Previous works by Elias et al. (1986), Wood et al. (1986, 1992), Reid et al. (1990), and Reid (1991) have shown that some red supergiants and AGB stars have been detected by IRAS in the LMC, at least at . As the distance of the LMC is about 50 kpc, one may however be surprised that IRAS could detect AGB stars so far away. A comparison with stars of our Galaxy could allow us to answer this question and to define the physical properties of such stars. Reid et al. give part of the answer based on the most optically thick OH/IR stars known in the Galaxy, and on the "prototype'' of optically thick carbon stars, IRC+10216. They conclude that AGB stars with similar physical properties should "be detected with ease'' in the IRAS survey.
Lets consider as an example one of the most extreme carbon star AFGL 3068 (Price & Walker 1976), and the well known O-rich star WX Psc. AFGL 3068 is particularly optically thick as [K-L]=7 (le Bertre 1992). WX Psc has a known optical counterpart but is not optically thin as the silicate feature is slightly self-absorbed. Assuming an intrinsic luminosity of , their distances would be 0.95 and 0.54 kpc respectively (see e.g. Loup et al. 1993). At 50 kpc, such stars would have IRAS flux densities of 0.25 and 0.13 Jy, and IRAS flux densities of 0.28 and 0.11 Jy, respectively. The sensitivity limit of the IRAS-PSC is 0.25 Jy at 12 and , and 0.15 and 0.22 Jy in the catalogue of Schwering & Israel (1990). Therefore a source like AFGL 3068 could be detected in the LMC, but not easily, and WX Psc would not be detected (or by chance as Schwering & Israel report a few 12 and detections at a level of 0.07 Jy). The intrinsic luminosity of these 2 stars could be larger than , but also smaller, and in addition their luminosity varies by more than a factor 2.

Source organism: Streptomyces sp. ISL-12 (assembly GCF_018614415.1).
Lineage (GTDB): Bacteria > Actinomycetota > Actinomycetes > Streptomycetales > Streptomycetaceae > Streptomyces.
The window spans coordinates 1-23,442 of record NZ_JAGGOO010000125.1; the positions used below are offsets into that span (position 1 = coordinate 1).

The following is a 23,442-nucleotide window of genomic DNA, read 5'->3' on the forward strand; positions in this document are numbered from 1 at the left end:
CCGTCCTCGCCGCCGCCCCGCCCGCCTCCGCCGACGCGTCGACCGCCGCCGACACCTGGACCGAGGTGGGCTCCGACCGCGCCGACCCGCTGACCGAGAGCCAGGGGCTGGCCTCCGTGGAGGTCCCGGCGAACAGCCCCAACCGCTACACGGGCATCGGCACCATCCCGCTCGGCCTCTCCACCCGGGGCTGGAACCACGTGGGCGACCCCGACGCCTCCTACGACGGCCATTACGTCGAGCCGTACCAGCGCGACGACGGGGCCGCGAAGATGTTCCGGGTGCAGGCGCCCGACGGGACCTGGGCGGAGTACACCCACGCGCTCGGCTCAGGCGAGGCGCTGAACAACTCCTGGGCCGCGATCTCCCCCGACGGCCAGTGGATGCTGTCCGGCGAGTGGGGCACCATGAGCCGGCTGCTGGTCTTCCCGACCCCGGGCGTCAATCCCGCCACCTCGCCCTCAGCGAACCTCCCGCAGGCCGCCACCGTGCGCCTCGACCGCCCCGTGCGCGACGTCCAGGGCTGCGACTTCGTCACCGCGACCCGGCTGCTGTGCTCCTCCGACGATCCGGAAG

In an attempt to get a more complete overview, we have used the sample of Galactic sources whose CO emission in the rotational transitions J=1-0 or/and J=2-1 has been detected (Loup et al. 1993). Though this sample is strongly observationally biased, it contains all the chemical types (O-rich, C-rich, and S stars), and covers the whole range of mass loss rates (10-7 to ). This sample contains about 400 AGB stars and a few M supergiants. Their bolometric luminosities have been calculated from optical, JHKL(M), and IRAS photometry, when enough data were available; ortherwise they were estimated using the bolometric correction to IRAS data of van der Veen & Rugers (1989). Distances have been estimated assuming an intrinsic luminosity of for the AGB stars, and for the supergiants, corresponding to bolometric luminosities of -5.25 and -7.75, respectively.
Figure 1: Location of galactic AGB stars and M supergiants detected in the CO (1-0) or CO (2-1) lines (Loup et al. 1993) in a [C21, S12] diagram as if they were located in the LMC. Distances were calculated from bolometric fluxes and assuming a luminosity of for AGB stars, for M supergiants. S12 was then scaled to 50 kpc. Symbols are defined in the figure. The two correlations seen for M and C stars come from the bolometric correction of van der Veen & Rugers and are not real (see also Sect. 2). The two dashed lines correspond to the detection limit of the PSC (0.25 Jy at ) and of Schwering & Israel (0.15 Jy). Also plotted in Fig. 1 (click here) are the foreground stars listed in Table 6 (click here). One can see that, for most of them, their location in the diagram would be sufficient to determine that they do not belong to the LMC